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The Islamic State, the Inquisition, and the Wars of Religion

 |  NCR Today

Ever since the Islamic State burst onto the world stage with its violent seizure of territory in Iraq and Syria, the imposition of a harsh and medieval form of Islam, and, most recently, the beheading of James Foley, we have been watching the modern version of extreme religious intolerance.

But this is not new in world history. And Christians have no reason to be righteous when we condemn the violence and intolerance. In fact, we might cite our own history in Europe as an example of what not to do. 

When I read about the Islamic State, I often recall an earlier time in world history when Catholics and Protestants were at each other's throats -- i.e., at war -- for more than 100 years. States were assumed to have "established" religions, usually determined by the religion of the reigning monarch, and other traditions were barely tolerated, if at all. Historians sometimes call this period the Wars of Religion and generally cite the dates 1524 to 1648.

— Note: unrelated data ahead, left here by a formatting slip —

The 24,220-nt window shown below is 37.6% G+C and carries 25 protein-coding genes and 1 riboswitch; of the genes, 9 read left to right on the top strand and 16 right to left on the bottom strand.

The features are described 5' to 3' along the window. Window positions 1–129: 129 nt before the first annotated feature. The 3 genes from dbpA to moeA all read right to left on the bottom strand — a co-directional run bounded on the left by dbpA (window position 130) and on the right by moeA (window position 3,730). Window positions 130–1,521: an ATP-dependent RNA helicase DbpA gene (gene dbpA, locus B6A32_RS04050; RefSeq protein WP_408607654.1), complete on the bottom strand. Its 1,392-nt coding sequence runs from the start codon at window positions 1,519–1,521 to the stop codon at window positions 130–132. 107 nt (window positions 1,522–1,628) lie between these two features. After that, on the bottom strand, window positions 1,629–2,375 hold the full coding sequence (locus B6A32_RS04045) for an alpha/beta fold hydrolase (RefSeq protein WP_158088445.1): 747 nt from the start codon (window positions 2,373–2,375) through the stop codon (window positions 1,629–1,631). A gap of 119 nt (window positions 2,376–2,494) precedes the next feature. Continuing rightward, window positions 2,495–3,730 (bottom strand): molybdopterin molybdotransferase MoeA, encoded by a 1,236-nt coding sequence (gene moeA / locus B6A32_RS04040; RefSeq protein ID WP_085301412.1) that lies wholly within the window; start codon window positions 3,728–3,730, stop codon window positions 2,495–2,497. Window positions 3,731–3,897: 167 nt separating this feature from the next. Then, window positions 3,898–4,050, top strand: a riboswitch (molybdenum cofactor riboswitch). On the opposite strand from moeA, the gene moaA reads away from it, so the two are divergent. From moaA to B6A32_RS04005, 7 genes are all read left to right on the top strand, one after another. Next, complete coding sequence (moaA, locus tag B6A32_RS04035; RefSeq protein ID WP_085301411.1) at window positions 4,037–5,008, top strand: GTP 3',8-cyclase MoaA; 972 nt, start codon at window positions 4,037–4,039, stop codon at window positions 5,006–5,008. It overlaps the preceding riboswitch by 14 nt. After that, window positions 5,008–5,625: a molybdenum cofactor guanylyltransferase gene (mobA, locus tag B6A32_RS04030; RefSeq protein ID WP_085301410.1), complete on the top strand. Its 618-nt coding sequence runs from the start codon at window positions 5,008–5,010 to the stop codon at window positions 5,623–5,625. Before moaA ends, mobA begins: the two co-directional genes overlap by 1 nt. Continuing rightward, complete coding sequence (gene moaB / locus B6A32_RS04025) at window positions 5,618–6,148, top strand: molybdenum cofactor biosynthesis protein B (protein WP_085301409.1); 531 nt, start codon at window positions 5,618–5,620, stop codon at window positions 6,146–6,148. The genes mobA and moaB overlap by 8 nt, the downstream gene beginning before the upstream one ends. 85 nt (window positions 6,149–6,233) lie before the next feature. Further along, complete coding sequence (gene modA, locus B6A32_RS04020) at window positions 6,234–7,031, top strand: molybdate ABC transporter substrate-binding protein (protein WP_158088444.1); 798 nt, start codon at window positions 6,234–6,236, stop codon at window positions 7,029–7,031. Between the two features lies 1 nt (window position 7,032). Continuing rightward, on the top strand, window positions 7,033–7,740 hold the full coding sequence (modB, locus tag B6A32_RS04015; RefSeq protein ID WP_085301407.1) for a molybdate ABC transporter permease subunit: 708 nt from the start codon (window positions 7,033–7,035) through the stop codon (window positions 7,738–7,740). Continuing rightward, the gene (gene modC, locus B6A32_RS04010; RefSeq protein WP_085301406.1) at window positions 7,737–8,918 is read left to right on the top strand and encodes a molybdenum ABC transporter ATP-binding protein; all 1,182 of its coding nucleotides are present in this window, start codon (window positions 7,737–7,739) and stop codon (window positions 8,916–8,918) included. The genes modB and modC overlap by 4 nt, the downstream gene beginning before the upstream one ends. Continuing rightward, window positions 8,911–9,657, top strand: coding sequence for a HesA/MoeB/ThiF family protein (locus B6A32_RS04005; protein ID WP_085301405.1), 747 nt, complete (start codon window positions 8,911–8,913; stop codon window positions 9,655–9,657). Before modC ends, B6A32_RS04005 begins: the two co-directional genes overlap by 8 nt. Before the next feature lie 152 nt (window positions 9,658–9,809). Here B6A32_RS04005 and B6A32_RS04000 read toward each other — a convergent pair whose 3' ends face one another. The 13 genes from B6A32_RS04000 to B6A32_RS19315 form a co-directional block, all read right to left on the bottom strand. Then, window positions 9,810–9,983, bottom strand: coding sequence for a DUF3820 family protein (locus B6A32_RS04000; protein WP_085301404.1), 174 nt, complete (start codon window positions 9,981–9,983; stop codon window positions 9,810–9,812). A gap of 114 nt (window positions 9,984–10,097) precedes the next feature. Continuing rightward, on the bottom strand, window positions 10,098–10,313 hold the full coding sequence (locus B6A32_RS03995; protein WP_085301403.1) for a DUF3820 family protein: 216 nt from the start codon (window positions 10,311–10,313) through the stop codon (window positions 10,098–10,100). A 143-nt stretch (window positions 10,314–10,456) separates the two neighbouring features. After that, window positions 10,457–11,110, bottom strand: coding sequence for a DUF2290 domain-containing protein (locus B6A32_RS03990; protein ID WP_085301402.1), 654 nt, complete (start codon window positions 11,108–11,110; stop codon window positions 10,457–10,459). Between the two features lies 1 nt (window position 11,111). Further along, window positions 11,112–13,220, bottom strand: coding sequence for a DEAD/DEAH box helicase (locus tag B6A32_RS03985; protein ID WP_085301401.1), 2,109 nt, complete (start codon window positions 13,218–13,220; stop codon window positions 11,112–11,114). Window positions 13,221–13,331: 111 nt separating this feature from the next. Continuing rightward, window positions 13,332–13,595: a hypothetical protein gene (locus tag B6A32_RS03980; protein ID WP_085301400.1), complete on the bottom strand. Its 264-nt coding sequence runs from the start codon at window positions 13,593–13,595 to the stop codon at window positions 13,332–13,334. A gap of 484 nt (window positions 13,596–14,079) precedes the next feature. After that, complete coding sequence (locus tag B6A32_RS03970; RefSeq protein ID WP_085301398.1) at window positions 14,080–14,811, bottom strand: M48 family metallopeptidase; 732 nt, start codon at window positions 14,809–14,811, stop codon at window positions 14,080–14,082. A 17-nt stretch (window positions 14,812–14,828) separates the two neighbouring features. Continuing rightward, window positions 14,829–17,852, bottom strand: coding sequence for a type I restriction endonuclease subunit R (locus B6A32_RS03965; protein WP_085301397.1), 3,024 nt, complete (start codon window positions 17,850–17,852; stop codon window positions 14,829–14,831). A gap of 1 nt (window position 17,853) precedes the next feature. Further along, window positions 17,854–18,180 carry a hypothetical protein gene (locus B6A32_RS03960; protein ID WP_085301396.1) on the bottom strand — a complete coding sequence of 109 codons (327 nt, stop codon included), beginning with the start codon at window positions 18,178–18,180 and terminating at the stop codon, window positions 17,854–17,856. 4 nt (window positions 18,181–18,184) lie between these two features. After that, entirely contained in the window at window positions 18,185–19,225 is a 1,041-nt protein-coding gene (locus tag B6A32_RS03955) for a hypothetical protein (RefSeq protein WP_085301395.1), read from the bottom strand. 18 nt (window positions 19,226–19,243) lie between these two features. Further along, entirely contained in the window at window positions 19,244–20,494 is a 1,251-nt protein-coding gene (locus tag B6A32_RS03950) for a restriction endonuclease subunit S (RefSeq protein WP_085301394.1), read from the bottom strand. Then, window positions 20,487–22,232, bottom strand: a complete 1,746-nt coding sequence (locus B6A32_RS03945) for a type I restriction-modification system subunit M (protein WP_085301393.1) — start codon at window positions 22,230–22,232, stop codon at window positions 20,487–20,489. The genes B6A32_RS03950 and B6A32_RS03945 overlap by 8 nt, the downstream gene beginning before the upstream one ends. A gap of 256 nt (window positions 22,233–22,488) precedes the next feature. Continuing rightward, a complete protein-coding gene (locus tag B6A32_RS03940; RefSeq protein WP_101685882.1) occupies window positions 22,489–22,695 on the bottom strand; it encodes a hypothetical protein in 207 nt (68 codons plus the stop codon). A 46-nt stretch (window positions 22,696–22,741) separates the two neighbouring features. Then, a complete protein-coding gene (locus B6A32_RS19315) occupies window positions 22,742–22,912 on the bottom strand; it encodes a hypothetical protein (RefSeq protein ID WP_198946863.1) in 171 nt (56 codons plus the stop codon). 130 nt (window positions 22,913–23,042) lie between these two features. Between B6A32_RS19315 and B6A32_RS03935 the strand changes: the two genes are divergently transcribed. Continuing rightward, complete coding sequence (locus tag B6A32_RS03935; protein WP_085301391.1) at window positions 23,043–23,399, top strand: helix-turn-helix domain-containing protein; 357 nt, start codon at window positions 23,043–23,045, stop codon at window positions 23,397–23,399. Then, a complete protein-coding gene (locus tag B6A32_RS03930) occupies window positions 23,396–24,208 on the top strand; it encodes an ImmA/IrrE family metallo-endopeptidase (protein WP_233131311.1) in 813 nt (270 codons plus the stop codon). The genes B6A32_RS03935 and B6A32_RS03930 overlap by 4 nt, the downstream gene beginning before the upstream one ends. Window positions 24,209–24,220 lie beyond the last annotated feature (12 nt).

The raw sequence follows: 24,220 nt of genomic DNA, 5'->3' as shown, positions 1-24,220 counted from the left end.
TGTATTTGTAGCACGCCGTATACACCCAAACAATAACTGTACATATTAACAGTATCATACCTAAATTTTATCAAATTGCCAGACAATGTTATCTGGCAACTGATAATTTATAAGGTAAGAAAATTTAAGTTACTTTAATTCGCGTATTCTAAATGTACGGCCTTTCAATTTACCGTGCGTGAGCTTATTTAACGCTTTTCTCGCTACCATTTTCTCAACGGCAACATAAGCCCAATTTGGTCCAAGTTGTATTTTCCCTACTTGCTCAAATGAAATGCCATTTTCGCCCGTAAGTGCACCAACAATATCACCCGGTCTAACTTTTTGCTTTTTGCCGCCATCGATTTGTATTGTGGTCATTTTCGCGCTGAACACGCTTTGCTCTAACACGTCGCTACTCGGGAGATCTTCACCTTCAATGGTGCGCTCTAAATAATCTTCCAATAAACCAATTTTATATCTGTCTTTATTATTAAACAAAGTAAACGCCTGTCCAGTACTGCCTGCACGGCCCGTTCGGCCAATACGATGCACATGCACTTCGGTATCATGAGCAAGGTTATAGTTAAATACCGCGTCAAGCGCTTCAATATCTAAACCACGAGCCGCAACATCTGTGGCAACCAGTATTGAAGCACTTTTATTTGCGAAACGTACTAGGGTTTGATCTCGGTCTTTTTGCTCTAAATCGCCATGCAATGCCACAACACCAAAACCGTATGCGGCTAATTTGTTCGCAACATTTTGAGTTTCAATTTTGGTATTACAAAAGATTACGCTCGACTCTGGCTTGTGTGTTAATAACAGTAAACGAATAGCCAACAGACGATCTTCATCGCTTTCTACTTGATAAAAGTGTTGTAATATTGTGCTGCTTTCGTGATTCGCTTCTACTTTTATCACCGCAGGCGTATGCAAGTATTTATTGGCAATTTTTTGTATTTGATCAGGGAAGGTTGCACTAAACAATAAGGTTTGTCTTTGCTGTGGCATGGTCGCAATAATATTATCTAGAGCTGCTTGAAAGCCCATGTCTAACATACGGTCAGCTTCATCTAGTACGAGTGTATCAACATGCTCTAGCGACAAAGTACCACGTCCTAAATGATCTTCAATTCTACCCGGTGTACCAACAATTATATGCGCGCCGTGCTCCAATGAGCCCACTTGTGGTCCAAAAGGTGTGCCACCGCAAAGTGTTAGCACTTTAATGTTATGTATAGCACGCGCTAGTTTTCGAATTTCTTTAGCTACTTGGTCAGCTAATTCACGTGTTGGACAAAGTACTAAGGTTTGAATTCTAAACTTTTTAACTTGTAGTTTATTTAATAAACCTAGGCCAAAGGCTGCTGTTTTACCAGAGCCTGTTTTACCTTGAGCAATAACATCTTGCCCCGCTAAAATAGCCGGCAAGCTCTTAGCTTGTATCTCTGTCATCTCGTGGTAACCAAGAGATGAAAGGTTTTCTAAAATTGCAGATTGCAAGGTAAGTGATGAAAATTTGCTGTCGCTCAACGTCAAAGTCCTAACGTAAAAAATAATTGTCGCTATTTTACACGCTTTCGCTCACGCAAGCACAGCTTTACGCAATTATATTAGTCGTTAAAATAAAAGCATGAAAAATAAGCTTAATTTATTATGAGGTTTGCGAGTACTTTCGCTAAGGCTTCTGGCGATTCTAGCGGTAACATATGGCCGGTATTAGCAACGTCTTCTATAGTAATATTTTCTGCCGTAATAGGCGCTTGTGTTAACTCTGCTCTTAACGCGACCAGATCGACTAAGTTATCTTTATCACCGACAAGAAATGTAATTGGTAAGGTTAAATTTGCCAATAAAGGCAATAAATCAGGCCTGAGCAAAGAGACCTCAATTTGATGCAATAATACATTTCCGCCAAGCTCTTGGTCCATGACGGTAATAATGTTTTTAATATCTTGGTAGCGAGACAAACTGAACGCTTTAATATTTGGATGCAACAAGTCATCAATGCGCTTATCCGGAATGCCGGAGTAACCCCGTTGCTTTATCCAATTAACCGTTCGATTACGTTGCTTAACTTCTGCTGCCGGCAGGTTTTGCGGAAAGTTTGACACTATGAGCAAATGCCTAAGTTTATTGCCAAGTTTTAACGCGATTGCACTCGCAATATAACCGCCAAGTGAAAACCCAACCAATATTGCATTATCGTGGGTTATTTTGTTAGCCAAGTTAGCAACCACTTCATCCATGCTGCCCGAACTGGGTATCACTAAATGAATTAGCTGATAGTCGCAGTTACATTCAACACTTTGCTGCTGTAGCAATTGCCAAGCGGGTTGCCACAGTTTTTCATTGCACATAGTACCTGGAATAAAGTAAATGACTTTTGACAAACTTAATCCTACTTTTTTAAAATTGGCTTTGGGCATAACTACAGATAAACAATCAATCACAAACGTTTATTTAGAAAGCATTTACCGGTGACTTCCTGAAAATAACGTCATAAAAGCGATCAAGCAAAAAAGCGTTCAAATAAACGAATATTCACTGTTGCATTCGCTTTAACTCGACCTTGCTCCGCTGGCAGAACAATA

And of course there was the infamous Spanish Inquisition from 1478 to 1834, when Jews were expelled from Spain and when Catholic monarchs imposed their faith as well as their secular rule on their subjects.

Both periods featured times when each side, in control of different territory, demanded forced conversions.  It was not uncommon for people to be beheaded or burned at the stake because they refused to convert. Both Catholics and Protestants celebrate their martyrs.

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These earlier centuries, like the rule of the Islamic State" today, were laced with strong anti-Semitism. Jews were expelled from Spain under Ferdinand and Isabella, and I doubt that Jews would be tolerated in territory controlled by the Islamic State today.

So yes, Christians have a history of doing what some radical Muslims are doing today. And just as Christians had political motives in these earlier centuries, even if they laced them with religious arguments, so do the Islamic radicals today who want to establish a "caliphate."

So it's well to remember that our own tradition is far from pure and very far from having a history of tolerance.

But all this is surely why a Muslim friend of mine, born in Pakistan but now a U.S. citizen, once told me: "The greatest gift of the Founding Fathers to the United Sates is separation of religion and state."  

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